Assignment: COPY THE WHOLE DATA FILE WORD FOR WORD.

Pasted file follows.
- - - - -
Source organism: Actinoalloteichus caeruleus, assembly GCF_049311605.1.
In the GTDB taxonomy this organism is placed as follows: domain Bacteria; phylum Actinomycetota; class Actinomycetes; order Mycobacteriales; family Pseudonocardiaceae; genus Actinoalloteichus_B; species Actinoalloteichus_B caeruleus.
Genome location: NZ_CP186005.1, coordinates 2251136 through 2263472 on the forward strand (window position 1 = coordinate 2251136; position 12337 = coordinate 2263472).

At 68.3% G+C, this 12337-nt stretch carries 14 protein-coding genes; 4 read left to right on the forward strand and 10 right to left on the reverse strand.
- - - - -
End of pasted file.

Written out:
Source organism: Actinoalloteichus caeruleus, assembly GCF_049311605.1.
In the GTDB taxonomy this organism is placed as follows: domain Bacteria; phylum Actinomycetota; class Actinomycetes; order Mycobacteriales; family Pseudonocardiaceae; genus Actinoalloteichus_B; species Actinoalloteichus_B caeruleus.
Genome location: NZ_CP186005.1, coordinates 2251136 through 2263472 on the forward strand (window position 1 = coordinate 2251136; position 12337 = coordinate 2263472).

At 68.3% G+C, this 12337-nt stretch carries 14 protein-coding genes; 4 read left to right on the forward strand and 10 right to left on the reverse strand.